Early this year United Kingdom (UK) has left the European Union, and the Brexit transition period will be over this year (until 31 December 2020). Due to pandemic, the MDR and IVDR’s full application in EU Member States are postponed to 26 May 2021 and 26 May 2022 respectively. These regulations will not be EU law automatically retained by the EU Withdrawal Agreement Act and will therefore not automatically apply in Great Britain (England, Wales and Scotland). Different rules will apply to Northern Ireland.
The Medicines and Healthcare products Regulatory Agency (MHRA) published new guidance on 1 September 2020, which related with how medical devices will be regulated in the Great Britain after Brexit transition period (from 1 January 2021).
Summary of key requirements are as following:
- CE marking will continue to be used and recognized in Great Britain until 30 June 2023
- Certificates issued by European Economic Area (EEA)-based Notified Bodies (NB) will continue to be valid for the Great Britain market until 30 June 2023
- A new route to market and product marking will be available for manufacturers wishing to place a device on the Great Britain market from 1 January 2021 (after the Brexit transition period)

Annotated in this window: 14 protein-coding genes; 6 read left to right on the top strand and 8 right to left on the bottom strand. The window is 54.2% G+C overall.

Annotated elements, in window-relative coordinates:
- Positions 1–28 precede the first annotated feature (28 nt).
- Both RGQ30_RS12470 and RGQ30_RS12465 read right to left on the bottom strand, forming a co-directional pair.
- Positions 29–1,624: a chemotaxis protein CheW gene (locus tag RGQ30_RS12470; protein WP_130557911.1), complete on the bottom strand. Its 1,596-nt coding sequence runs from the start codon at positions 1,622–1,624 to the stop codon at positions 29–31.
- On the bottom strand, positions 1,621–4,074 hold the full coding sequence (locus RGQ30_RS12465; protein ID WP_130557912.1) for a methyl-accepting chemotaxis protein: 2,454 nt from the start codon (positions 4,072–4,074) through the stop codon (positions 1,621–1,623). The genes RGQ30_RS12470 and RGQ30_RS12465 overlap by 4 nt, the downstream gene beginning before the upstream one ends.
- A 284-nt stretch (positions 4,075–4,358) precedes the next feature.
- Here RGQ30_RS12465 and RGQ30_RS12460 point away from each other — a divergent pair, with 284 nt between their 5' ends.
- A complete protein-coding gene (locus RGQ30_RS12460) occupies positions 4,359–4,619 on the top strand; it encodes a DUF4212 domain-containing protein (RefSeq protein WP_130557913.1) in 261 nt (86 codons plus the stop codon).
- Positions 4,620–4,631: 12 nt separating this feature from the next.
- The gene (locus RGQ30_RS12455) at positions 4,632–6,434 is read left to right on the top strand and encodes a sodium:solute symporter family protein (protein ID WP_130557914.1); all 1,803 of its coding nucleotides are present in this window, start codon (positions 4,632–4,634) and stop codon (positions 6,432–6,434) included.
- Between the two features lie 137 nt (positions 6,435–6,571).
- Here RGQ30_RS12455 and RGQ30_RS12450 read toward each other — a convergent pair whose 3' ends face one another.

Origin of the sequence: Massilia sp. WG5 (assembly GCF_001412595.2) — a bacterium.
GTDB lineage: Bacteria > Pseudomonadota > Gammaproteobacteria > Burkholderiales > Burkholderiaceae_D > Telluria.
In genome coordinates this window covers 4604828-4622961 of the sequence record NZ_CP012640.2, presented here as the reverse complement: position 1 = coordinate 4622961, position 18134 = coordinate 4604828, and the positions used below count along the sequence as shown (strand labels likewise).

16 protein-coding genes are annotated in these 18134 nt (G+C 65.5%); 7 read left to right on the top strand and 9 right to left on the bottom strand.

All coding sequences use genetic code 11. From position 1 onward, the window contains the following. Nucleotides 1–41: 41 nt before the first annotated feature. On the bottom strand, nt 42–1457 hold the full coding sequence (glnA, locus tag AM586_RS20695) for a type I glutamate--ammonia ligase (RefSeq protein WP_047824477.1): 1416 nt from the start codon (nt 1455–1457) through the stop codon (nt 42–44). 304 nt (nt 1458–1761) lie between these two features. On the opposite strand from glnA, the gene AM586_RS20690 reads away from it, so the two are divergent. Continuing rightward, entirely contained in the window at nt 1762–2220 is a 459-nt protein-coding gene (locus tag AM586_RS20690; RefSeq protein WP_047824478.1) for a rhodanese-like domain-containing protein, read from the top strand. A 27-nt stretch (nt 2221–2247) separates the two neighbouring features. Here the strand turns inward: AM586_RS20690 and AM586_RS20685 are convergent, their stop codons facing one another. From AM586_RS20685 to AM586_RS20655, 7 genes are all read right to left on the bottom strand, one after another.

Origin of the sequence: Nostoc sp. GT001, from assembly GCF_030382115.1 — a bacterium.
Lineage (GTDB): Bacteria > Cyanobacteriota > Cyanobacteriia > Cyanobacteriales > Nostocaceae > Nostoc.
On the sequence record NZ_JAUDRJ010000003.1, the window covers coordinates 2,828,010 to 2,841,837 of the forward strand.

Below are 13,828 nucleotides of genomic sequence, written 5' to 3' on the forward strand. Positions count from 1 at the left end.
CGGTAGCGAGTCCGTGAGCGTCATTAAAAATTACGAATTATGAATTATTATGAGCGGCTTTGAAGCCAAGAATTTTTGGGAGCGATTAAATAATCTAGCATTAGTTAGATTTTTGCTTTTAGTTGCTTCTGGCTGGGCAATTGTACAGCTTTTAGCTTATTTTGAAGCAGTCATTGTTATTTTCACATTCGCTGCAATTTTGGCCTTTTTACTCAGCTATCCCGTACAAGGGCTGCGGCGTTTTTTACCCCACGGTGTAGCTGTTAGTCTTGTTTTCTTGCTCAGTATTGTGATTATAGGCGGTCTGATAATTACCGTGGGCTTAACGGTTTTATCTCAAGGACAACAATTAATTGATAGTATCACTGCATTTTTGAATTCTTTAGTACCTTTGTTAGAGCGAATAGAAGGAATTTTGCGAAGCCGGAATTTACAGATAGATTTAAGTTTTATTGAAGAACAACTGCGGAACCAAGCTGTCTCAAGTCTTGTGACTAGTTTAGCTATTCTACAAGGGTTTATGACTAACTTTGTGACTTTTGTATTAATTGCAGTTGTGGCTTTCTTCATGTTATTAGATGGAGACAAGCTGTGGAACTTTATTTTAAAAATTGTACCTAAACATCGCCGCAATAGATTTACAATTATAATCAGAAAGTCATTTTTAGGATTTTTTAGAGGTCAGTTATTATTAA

- From 1 January 2021, all medical devices and in vitro diagnostic medical devices (IVDs) placed in the UK market will need to be registered with the Medicines and Healthcare products Regulatory Agency (MHRA). There will be a grace period for registering:
- 4 months (until 30 April 2021) for Class IIIs and Class IIb implantable, and all active implantable medical devices
- 8 months (until 31 August 2021) for other Class IIb and all Class IIa devices
- 12 months (until 31 December 2021) for Class I devices
- The above 12-month grace period will not apply to manufacturers of Class I devices and general IVDs that are currently required to register with the MHRA.
- A manufacturer based outside the UK and wish to place a device on the UK market, will need to establish a UK Responsible Person who will take full responsibility for the product in the UK.
- A medical device which has been manufactured in Northern Ireland and registered with the MHRA for the purposes of marketing in Northern Ireland, can freely flow between Northern Ireland and Great Britain and will not need to undergo any further registration in Great Britain.
- The UKCA (UK Conformity Assessed) mark is a new UK product marking that will be used for certain goods, including medical devices, being placed on the Great Britain market after the transition period.
- The UKCA mark will not be recognized in the EU, EEA or Northern Ireland markets, and products currently requiring a CE marking will still need a CE mark for sale in these markets.
- Manufacturers will be able to use the UKCA mark from 1 January 2021.
- Devices that have been CE marked by Northern Ireland traders will continue to be accepted on the Great Britain market beyond 30 June 2023.
More detailed information can be consulted directly from the Guidance Document.